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Quick Reference from module doc strings.


Does anyone have suggestions on how to improve this further?
Cheers,
Ron_Adam

def getobjs(object, dlist=[], lvl=0, maxlevel=1):
""" Retrieve a list of sub objects from an object. """
if object not in dlist:
dlist.append(object)
if lvl<maxlevel:
dobj = dir(eval(object))
for item in dobj:
try:
dlist = getobjs(object+'.'+item, dlist, lvl+1)
except:
pass
return dlist

def printdoc(objectlist):
""" Return a sorted printable quick reference
guide from a list of objects. """
outtext = []
objectlist.sort(lambda x, y: cmp(x.lower(), y.lower()))
for obj in objectlist:
object = eval(obj)
object_type = type(object)
outtext.append('-'*40+'\n')
outtext.append(str(obj)+'\n')
if hasattr(object, '__module__'):
outtext.append("Module:"+str(object.__module__)+'\ n')
if hasattr( object,'__class__'):
outtext.append("Class:"+str(object.__class__)+'\n\ n')
else:
outtext.append("Type:"+str(object_type)+'\n\n')
if isinstance(object,str):
if len(object)>200:
s = object[0:200]+"......"
else:
s = object
outtext.append(obj+'=')
if '\n' in s: quotes='"""'
else: quotes ='"'
if len(s)>60: print
outtext.append(quotes+s+quotes+'\n\n')
elif (isinstance(object,str)
or isinstance(object,int)
or isinstance(object,bool)
or isinstance(object,tuple)
or isinstance(object,list)
or isinstance(object,dict)):
s = str(object)
if len(s)<200:
outtext.append(obj+'='+s+'\n\n')
else:
outtext.append(obj+'='+s[0:200]+'......\n\n')
if hasattr(object,'__doc__'):
if object.__doc__ != type(object).__doc__:
outtext.append(str(object.__doc__)+'\n\n')
return ''.join(outtext)

def quick_ref(name):
"""
quick_ref(module_name) -> printable string

Generate a sorted quick reference guide from an objects
doc strings. The module_name is a string with the name of
the module or class to get documents string from.

Example:
import os
print quick_ref('os')
"""
objlist = getobjs(name)
return printdoc(objlist)

if __name__ == "__main__":
#import module before calling in most cases.
print quick_ref('__builtins__')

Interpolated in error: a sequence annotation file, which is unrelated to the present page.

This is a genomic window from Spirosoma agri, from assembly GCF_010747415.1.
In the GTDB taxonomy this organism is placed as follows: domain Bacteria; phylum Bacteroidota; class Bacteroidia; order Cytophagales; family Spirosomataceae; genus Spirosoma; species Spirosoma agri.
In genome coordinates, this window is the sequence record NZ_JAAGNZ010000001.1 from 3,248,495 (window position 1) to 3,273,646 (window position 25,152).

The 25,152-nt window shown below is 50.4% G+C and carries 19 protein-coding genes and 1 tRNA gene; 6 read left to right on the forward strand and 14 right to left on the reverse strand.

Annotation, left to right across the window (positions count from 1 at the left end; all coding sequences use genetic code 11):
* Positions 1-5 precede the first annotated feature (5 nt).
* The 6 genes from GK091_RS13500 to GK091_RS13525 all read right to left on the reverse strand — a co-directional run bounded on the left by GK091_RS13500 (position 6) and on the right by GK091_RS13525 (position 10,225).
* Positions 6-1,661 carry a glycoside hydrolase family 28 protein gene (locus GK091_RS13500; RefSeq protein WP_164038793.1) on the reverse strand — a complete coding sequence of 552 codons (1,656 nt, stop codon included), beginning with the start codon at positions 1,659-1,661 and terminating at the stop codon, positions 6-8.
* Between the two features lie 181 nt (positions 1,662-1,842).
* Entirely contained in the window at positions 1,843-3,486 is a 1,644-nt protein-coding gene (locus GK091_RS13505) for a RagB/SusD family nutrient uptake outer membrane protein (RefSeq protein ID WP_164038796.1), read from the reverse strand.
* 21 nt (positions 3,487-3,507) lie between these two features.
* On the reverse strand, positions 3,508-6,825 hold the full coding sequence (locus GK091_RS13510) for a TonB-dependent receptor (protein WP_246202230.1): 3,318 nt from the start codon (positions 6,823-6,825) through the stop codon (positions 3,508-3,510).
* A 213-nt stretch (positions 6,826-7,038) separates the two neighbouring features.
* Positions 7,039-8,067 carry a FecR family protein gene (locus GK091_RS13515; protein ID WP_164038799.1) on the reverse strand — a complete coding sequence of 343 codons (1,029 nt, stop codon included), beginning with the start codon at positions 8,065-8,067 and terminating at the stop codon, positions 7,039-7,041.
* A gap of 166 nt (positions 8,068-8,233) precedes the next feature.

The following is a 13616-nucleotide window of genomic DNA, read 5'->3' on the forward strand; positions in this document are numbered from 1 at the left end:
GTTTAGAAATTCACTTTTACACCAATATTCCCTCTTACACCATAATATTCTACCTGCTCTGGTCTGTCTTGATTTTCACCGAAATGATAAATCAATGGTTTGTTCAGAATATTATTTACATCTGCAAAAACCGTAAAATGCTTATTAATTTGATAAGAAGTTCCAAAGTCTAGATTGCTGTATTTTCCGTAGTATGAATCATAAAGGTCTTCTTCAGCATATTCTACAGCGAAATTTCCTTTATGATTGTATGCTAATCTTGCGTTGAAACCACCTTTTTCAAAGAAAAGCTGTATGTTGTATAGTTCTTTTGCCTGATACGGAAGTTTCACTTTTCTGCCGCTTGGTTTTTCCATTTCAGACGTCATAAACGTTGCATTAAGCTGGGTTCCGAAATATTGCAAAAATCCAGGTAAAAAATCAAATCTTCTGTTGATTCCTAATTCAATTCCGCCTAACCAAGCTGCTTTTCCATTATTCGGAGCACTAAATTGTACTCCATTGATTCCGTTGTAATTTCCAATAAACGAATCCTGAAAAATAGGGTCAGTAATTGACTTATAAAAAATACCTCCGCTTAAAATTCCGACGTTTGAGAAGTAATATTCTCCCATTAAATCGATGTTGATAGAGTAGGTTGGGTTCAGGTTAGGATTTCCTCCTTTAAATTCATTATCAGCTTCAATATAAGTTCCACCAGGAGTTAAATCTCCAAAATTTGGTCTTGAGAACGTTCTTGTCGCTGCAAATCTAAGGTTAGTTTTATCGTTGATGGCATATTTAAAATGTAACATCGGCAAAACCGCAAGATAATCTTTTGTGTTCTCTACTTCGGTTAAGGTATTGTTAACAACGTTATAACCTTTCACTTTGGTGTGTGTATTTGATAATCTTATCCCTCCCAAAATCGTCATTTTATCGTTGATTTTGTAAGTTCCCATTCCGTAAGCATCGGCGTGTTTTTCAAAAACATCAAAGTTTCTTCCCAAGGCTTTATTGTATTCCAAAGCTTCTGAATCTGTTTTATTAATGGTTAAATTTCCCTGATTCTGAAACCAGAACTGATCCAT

Jul 19 '05 #1
15 1850
Ron Adam wrote:
Does anyone have suggestions on how to improve this further?
Not functionally (from me, yet). However if you can bear a stylistic
comment, do read on :-)
elif (isinstance(object,str)
or isinstance(object,int)
or isinstance(object,bool)
or isinstance(object,tuple)
or isinstance(object,list)
or isinstance(object,dict)):


Since Python version 2.2, the 2nd arg of isinstance may be a tuple. You
could define this up front, with a meaningful name:

TYPES_WHICH_whatever = (str, int, bool, etc etc)

Cheers,
John

Jul 19 '05 #2
John Machin wrote:
Ron Adam wrote:
Does anyone have suggestions on how to improve this further?

Not functionally (from me, yet). However if you can bear a stylistic
comment, do read on :-)

elif (isinstance(object,str)
or isinstance(object,int)
or isinstance(object,bool)
or isinstance(object,tuple)
or isinstance(object,list)
or isinstance(object,dict)):

Since Python version 2.2, the 2nd arg of isinstance may be a tuple. You
could define this up front, with a meaningful name:

TYPES_WHICH_whatever = (str, int, bool, etc etc)

Cheers,
John


Actually I'm begging for comments, it's the beginning of a project not
the end. So thanks! ;-)

I changed it to:

if type(object)==str:
....
elif type(object) in (str,int,bool,tuple,list,dict):
....

Thanks, I don't need the isinstance(), type works here just as well.

What would it take to make it useful? I'm thinking of putting it to use
in a database where you can get quickly get info by subject and
keywords, not just by module. I'm also thinking of using it to generate
web pages.

As far as the actual content of doc strings for each item, we can submit
requests for improvements where it's needed.

Cheers,
_Ron

Jul 19 '05 #3
Ron Adam wrote:
John Machin wrote:
Ron Adam wrote:
Does anyone have suggestions on how to improve this further?
Not functionally (from me, yet). However if you can bear a stylistic
comment, do read on :-)
elif (isinstance(object,str)
or isinstance(object,int)
or isinstance(object,bool)
or isinstance(object,tuple)
or isinstance(object,list)
or isinstance(object,dict)):


Since Python version 2.2, the 2nd arg of isinstance may be a tuple. You
could define this up front, with a meaningful name:

TYPES_WHICH_whatever = (str, int, bool, etc etc)


Actually I'm begging for comments, it's the beginning of a project not
the end. So thanks! ;-)

I changed it to:

if type(object)==str:
....
elif type(object) in (str,int,bool,tuple,list,dict):
....


Althought object is a horrible name for your own value (there is a builtin
object which you use for defining new-style classes), you probably want:

if isinstance(object, (str,int,bool,tuple,list,dict)):
...
or (as John Machin was trying to suggest):